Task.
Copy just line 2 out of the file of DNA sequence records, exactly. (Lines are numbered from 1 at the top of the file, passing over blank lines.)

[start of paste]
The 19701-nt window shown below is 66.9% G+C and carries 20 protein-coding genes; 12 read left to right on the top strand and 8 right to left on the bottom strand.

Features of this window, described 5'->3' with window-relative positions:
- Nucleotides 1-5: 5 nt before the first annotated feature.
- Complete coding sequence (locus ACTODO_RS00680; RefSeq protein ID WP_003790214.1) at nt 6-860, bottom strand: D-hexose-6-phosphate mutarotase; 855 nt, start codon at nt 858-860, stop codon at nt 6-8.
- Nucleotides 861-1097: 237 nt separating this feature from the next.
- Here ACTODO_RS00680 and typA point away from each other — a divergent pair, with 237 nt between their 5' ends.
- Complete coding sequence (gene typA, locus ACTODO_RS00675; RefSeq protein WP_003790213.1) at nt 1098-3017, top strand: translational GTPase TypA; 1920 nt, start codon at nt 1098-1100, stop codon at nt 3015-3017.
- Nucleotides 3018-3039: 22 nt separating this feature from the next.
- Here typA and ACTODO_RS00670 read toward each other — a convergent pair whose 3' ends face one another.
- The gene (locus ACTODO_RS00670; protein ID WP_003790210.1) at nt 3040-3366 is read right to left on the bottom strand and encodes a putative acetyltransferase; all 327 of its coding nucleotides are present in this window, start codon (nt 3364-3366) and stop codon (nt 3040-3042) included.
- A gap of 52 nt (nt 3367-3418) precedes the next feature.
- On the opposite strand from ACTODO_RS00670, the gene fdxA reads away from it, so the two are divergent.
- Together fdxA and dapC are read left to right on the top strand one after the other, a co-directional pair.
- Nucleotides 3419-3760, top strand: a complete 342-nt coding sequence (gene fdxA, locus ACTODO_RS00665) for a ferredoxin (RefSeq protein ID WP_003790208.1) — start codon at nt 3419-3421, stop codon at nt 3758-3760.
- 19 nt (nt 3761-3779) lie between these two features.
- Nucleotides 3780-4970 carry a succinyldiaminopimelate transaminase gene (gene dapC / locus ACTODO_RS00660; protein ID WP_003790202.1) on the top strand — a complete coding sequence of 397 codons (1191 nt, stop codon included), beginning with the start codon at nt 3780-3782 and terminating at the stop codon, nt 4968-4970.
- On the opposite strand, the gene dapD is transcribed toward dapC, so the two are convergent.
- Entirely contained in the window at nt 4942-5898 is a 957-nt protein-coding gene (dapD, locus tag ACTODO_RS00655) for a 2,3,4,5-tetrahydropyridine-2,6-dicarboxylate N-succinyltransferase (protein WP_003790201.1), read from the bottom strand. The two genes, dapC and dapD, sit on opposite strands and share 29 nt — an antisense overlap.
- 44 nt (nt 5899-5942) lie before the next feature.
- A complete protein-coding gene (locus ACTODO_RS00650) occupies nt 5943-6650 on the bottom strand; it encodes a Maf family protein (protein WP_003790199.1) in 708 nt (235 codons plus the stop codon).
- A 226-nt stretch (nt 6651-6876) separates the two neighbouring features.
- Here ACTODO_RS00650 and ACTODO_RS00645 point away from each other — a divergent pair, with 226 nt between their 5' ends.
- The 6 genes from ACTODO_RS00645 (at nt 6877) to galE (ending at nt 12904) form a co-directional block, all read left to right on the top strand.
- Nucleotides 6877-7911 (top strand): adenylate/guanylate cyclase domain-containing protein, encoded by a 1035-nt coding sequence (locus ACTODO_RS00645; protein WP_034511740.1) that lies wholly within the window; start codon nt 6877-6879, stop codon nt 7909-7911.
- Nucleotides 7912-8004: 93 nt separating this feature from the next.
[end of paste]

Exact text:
Features of this window, described 5'->3' with window-relative positions: